Restricting rallies in Calcutta on weekdays is such a revolutionary idea that controversy was possibly unavoidable. But the manner in which it was imposed and the subsequent reaction of the Left Front to defy the order were both eminently avoidable. Indeed, the controversy is a poor reflection on the institutions and their ability to respond to situations.
When Justice Amitava Lala’s car was caught in a traffic snarl caused by a procession, he promptly hauled up Calcutta Police, more specifically the traffic policemen, for contempt of court. The Contempt of Court Act confers sweeping powers to the judges. In this country, high court judges have always been a sensitive lot and there have been occasions when notices for contempt of court have been served for erratic power supply to the court or because of cancellation of bookings for judicial officers in inspection bungalows.
Justice Lala’s decision, therefore, was not entirely unprecedented or unexpected. The police, on their part, did what contemners are expected to do in such cases. They humbly and respectfully tendered an apology and reiterated their absolute faith in the majesty of the judiciary.
Events so far had followed the usual script that had laid down that Justice Lala had two options before him, once an apology was tendered. He could let off the contemner after admonishing him or he could ignore the apology and ‘punish’ the contemner by imposing fines or by sending the contemner to jail or insist that the contemner be present in the court for the rest of the day.
But the judge decided to settle the matter once and for all and change the script. He ordered that rallies and processions in the city would not be taken out on weekdays, except between 8 pm and 8 am. He also designated three sites in the city where rallies could be held.
It was undoubtedly a popular order and the long-suffering Calcuttan welcomed it wholeheartedly. Critics, however, say the judge, by his order, penalised people whom he had not heard. Those he did hear, the police, were let off, while he imposed the ban without hearing the political parties or the trade unions or the state government, for that matter, who would be directly affected by the ban. To put it more simply, the court hauled up X for contempt and punished Y who did not even appear before the court.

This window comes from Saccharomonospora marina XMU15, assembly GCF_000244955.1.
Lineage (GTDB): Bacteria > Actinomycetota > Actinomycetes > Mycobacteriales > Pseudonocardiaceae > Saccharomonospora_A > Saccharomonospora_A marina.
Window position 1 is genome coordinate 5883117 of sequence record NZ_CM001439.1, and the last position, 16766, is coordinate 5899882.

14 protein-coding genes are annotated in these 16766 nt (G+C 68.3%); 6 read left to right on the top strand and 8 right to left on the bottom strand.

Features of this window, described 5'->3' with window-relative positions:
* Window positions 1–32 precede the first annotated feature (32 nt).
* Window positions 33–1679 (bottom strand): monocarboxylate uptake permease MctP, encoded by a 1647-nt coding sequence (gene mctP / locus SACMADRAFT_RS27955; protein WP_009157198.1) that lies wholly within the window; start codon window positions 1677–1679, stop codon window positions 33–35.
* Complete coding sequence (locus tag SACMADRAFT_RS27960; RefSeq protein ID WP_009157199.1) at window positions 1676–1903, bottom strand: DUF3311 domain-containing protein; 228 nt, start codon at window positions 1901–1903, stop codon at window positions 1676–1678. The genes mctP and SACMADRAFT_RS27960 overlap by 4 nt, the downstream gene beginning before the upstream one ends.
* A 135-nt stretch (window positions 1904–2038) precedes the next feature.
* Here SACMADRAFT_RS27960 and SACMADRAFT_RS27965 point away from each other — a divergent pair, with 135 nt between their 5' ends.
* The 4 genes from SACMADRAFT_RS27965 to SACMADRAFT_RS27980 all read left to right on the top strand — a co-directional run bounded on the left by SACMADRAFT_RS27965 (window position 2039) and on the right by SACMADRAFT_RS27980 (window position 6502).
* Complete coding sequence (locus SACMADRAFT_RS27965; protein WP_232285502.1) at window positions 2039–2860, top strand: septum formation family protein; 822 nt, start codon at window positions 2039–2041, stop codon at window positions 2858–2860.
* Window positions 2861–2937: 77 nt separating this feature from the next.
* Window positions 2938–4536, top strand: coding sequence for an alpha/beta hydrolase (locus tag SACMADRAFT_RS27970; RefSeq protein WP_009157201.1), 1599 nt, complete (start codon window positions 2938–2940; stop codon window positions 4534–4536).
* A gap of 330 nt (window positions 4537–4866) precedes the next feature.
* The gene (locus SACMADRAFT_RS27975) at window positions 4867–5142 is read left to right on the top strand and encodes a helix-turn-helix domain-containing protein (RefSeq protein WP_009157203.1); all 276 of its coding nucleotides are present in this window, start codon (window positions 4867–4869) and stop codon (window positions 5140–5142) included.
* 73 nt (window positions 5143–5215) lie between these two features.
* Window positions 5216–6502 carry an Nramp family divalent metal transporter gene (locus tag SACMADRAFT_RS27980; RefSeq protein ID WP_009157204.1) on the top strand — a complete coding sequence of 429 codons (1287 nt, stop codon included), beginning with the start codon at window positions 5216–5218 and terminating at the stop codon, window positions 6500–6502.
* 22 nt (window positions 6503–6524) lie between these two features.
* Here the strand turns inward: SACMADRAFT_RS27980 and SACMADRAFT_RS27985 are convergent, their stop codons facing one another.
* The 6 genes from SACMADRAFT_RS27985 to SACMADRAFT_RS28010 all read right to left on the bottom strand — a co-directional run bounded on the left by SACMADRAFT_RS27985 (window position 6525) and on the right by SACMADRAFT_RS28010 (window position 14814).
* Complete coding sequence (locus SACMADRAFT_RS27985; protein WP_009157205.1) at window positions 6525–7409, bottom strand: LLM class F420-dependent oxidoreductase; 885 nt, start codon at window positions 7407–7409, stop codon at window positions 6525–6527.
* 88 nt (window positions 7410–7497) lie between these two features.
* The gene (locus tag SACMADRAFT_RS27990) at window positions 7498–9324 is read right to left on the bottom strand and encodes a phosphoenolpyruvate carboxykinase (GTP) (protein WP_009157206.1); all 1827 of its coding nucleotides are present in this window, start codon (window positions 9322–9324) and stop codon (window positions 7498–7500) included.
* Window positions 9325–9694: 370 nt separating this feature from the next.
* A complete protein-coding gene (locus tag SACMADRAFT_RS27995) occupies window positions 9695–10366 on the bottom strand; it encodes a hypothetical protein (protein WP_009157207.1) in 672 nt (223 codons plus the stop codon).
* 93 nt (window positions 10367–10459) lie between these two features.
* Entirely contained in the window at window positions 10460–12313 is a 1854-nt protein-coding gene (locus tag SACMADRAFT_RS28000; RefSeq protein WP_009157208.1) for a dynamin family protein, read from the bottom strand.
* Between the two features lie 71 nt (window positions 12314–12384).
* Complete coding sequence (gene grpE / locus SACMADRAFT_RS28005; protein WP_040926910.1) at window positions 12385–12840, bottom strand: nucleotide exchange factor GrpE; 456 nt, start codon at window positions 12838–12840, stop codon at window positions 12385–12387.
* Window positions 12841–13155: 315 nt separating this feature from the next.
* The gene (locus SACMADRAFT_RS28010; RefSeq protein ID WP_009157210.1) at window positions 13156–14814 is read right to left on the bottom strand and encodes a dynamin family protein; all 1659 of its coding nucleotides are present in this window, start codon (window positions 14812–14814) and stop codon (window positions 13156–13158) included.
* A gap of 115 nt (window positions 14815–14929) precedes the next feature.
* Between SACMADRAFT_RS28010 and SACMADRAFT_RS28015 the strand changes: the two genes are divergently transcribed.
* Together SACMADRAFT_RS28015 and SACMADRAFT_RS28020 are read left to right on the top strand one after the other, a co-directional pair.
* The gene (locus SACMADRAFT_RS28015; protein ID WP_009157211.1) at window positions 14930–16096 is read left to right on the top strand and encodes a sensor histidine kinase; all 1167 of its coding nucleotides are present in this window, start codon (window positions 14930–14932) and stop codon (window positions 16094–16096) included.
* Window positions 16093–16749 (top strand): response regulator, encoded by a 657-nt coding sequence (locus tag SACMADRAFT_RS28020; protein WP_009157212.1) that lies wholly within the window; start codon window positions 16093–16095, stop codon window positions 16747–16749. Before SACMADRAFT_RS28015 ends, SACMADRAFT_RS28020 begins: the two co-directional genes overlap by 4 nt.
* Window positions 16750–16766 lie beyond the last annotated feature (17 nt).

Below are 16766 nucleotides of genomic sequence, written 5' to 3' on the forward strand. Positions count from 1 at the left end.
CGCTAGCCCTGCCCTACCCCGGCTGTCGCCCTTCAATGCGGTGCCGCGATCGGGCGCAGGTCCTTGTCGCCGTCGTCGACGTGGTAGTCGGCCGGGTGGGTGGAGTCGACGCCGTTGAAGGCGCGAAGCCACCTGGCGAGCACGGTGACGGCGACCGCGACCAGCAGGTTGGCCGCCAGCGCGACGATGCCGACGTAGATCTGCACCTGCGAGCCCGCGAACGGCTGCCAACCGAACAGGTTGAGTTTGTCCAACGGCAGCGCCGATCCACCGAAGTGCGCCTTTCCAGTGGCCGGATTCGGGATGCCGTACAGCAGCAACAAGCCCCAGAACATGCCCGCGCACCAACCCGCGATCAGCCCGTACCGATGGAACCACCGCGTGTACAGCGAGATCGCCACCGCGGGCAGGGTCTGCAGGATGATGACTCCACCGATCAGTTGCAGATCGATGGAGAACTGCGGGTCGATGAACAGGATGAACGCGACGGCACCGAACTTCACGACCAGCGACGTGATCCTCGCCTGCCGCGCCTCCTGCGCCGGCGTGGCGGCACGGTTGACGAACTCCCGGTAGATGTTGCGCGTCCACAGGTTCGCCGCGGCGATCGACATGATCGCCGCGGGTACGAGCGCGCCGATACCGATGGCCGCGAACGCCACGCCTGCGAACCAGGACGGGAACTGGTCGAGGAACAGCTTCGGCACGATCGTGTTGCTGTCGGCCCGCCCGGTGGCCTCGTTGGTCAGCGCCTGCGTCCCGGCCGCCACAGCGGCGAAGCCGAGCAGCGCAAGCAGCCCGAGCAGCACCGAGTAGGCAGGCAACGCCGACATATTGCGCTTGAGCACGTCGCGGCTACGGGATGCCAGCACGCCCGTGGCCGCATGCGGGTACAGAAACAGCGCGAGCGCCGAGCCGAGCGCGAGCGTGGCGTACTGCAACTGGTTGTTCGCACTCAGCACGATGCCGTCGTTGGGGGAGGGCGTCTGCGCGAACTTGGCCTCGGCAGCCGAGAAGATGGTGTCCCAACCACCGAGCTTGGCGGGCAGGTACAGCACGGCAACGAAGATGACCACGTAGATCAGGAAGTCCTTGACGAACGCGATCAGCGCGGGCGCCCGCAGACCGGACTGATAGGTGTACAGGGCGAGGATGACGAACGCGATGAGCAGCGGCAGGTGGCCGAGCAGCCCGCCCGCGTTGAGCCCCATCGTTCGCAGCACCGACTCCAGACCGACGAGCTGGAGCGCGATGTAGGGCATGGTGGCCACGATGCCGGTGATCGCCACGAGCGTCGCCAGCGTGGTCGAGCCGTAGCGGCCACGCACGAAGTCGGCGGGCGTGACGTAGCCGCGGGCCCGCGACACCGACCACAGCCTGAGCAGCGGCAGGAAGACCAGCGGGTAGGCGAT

Another ground on which the order could be challenged relates to the ‘relief’ granted by Justice Lala. Allowing rallies to be held between 8 pm and 8 am, it is being argued, is neither practical nor reasonable and actually amounts to a ban on weekdays. It is, of course, far from clear if a 6 pm to 6 am period would be more acceptable, reasonable and at the same time allow a better flow of traffic.
A third objection being raised is on the court’s decision to designate three sites in central Calcutta for holding rallies, all three sites located barely a kilometre or less from each other. Such a limitation, it will be argued, will unnecessarily prevent smaller gatherings in other parts of the city.
Finally, the court will be asked to clarify whether the restriction would include in its ambit religious processions that adhere to fixed dates. If an exception is allowed in the case of religious processions during the day, for argument’s sake, banning political processions could be construed as discriminatory.
What is also surprising is how lightly Calcutta Police got away by shifting responsibility to the politicians. While it is clear that permission from the police is required to take out processions and that such permission is ‘conditional’, it is not clear how the police actually go about granting such permission and the considerations that prompt it.
Once an application is received by the local police station or the police headquarters, do they get any feedback from police stations falling on the way' Indeed, has there been any instance when the police stepped in to modify the route, time or the date' Chances are that permission has been granted without any application of the mind and without weighing the pros and cons.
In the circumstances, the Left Front could have been justified in filing a review petition and seeking suitable modifications in the order. By launching a vitriolic attack on the judge, however, the Front chairman has only muddied the water.
The sound and fury emanating from Alimuddin Street is obviously calculated to increase pressure on the high court and amounts to contempt of court. But in publicly pressurising the high court, the Front chairman is not only setting a bad precedent, he is also hijacking attention from the real issue at stake.